ICJ to announce verdict on Kulbhushan Jadhav case tomorrow at 3:30 PM

India will find out tomorrow if it has won its case against Pakistan at the UN’s top court over the execution of Kulbhushan Jadhav, a former naval officer, who has been sentenced to death after being convicted of espionage by a Pakistani military court.

The International Court of Justice (ICJ) at the Hague, which heard arguments from both countries on Monday, will deliver its verdict at 3:30 pm tomorrow. India said that Pakistan has violated the Vienna Convention on Consular Relations by denying Jadhav, 47, access to legal and other assistance from India, and that Pakistan should be ordered to stop his execution.

Pakistan responded that the court should decline jurisdiction in the case. The case has sharply escalated tension between Delhi and Islamabad.

Pakistan says Jadhav was arrested in March 2016 in the restive province of Balochistan. There has been a long-running conflict in Balochistan between Pakistani security forces and a militant separatist movement.

According to Islamabad, Jadhav confessed to being tasked by India’s intelligence service, the Research and Analysis Wing or RAW, with planning, coordinating and organising espionage and sabotage activities in Balochistan “aiming to destabilise and wage war against Pakistan.” India has rejected all those charges. Its representative at UN court, Deepak Mittal, described the charges against Jadhav as “concocted” and his closed trial by an army court as “farcical.”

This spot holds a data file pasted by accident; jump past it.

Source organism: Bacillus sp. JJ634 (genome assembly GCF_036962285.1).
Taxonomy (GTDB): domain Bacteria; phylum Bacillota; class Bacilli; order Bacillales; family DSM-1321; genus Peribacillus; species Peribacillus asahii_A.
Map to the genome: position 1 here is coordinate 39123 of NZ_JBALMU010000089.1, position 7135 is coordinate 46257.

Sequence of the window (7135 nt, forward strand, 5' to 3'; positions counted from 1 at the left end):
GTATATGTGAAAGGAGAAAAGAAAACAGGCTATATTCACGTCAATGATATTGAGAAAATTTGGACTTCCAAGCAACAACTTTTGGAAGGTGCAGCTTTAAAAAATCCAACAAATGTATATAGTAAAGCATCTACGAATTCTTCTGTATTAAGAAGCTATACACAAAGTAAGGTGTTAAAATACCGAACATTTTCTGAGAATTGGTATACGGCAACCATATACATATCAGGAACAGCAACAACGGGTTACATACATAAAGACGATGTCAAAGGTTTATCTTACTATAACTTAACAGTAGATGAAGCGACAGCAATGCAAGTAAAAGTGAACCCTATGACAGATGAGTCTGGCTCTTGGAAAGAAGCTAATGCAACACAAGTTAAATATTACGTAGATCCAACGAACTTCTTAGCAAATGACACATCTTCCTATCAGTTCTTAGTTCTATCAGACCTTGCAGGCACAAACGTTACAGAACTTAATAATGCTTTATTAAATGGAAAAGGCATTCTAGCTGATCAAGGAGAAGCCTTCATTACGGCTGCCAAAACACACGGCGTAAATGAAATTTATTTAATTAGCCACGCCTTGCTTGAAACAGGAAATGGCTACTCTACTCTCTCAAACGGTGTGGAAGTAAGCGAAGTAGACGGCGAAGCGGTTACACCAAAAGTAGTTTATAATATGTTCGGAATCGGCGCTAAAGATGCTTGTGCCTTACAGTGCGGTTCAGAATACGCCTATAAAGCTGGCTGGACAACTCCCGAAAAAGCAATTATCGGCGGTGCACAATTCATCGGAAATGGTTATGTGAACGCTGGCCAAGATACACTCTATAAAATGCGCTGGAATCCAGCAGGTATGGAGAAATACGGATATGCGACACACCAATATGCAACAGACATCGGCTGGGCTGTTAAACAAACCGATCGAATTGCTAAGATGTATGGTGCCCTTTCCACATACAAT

Pakistan has said that no date has been set for the execution and that the sentence remains open to appeal. Islamabad’s representative at the hearing, Mohammad Faisal, said India’s complaint was “political theatre” and the court “should not exercise any jurisdiction in the case”.
On Monday, ICJ saw both countries go hammer and tongs at each other, Pakistan raked up the alleged passport of former Indian naval officer Kulbhushan Jadhav to argue that India had deliberately given him a passport with a “Muslim name (Hussein Mubarak Patel)” to facilitate covert and illegal terror operations in Balochistan, adding that the Vienna Convention provisions on consular access were not intended for a “spy” involved in terror activities.

New Delhi argued before the court earlier in the day that India had not even been given consular access to Jadhav by Pakistan despite repeated requests in violation of the Vienna Convention and that the Pakistani military court’s verdict sentencing him to death had “no credibility”.

Accusing New Delhi of using the ICJ as a stage for “political theatre” and claiming that Islamabad “will not respond in kind”, Pakistan maintained India was “wrong in invoking the jurisdiction of this court”, arguing that India’s application was “unnecessary and misconceived” and must be dismissed.

But New Delhi, in a strong plea earlier in the day, demanded the immediate suspension of the death sentence given to Jadhav by the Pakistani military court. After hearing both parties, the ICJ said it would announce its order in a public hearing, the date of which will be publicly communicated.


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